Addo Elephant National Park is home to more than just elephants and stretches all the way to the Alexandria Forest that is home to Coral trees, Yellowwoods, Wild plum and the largest untouched dunefield in the Southern hemisphere. The islands off the coast of Port Elizabeth, where the largest breeding population of African penguins can be found, is also part of the park.

Possible sightings to look forward to: Southern Tchagra, Bar-throated Apalis, Brown-hooded Kingfisher, Fiscal Flycatcher, Fork-tailed Drongo, Martial Eagle, Black Korhaan, Blue Crane, Denham's Bustard, Black-headed Heron, Secretarybird, Knysna Turaco, Black Cuckoo and Cape Gannet.

Visit for a comprehensive review of each birding spot mentioned. 

Download a Birding App

The Newman’s Birds app is R239.99 (there is a smaller free version as well) includes 975 bird species with detailed descriptions (illustrations and photos), 800 bird calls with multiple call type and you will download the full app so no need to have internet connectivity. 

Then there is also the Sasol eBirds app at R394.99 (often described more detailed and accurate than other apps) with 950 bird species, audible calls and a smart search function. 

Beginners can get the Sasol Birds for Beginners app (free) that provides quick facts, photos and videos of 46 common southern African birds.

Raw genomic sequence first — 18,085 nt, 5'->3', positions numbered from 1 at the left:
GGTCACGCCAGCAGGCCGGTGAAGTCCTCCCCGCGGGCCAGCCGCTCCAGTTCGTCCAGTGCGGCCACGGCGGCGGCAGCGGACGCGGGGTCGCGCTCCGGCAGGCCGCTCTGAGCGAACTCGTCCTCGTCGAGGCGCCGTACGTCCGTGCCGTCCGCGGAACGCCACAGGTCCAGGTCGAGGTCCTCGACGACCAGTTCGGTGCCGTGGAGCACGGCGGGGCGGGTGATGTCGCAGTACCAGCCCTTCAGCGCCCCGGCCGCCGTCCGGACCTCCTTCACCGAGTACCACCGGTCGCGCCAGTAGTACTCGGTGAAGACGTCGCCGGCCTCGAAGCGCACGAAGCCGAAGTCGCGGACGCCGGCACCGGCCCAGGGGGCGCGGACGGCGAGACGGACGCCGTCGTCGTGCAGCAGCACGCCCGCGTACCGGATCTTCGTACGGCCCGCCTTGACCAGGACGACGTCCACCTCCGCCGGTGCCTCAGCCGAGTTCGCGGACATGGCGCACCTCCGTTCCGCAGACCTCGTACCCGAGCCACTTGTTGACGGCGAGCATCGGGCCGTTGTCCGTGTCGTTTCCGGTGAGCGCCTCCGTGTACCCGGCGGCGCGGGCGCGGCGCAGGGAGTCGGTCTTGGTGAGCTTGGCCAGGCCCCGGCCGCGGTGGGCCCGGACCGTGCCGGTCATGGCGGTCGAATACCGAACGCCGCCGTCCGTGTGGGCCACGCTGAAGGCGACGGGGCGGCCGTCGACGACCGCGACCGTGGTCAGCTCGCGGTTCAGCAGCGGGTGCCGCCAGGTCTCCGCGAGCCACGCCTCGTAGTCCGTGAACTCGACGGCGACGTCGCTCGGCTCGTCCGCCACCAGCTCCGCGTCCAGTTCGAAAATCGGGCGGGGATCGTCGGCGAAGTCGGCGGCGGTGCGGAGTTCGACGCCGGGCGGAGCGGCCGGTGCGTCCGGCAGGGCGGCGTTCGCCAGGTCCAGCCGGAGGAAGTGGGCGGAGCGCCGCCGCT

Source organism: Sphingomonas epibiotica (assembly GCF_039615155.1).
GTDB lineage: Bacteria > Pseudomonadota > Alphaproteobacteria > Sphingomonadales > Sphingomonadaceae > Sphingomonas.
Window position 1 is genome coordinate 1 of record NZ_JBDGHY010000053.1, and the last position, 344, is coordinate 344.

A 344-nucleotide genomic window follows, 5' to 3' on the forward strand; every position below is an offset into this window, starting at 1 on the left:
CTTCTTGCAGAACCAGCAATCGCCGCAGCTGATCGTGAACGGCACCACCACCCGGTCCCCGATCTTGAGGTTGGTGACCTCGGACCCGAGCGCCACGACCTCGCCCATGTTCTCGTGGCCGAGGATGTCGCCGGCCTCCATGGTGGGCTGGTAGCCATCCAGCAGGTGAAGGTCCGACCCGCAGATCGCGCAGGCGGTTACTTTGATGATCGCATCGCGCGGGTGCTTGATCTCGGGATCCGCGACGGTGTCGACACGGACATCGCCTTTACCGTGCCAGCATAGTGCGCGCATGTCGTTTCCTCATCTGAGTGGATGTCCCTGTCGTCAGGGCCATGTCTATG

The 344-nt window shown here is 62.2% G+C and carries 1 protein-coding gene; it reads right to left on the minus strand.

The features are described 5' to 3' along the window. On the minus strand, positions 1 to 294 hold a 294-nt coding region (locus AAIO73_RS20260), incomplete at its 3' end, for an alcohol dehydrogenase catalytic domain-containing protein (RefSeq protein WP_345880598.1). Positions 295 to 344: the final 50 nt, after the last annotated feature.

Please note: Birds call/songs have different meanings; whether it is to defend territories, announce danger or attract another winged beauty. When you use the birds calls in your app to attract birds it can confuse the feathers of a bed and actually have damaging repercussions.

5 Bird Watching Tips

  • Don’t wear any bright colours.
  • Early morning is the best time for bird watching (and then late afternoon).
  • Don’t disturb the birds’ natural habitat; stay on the paths to avoid interfering or stepping on eggs or juveniles.
  • Be patient.
  • Be quiet.

“Sometimes I think that the point of bird watching is not the actual seeing of the birds, but the cultivation of patience. Of course, each time we set out, there’s a certain amount of expectation we’ll see something, maybe even a species we’ve never seen before, and that it will fill us with light. But even if we don’t see anything remarkable – and sometimes that happens – we come home filled with light anyway.”
– Lynn Thomson, Birding with Yeats: A Mother’s Memoir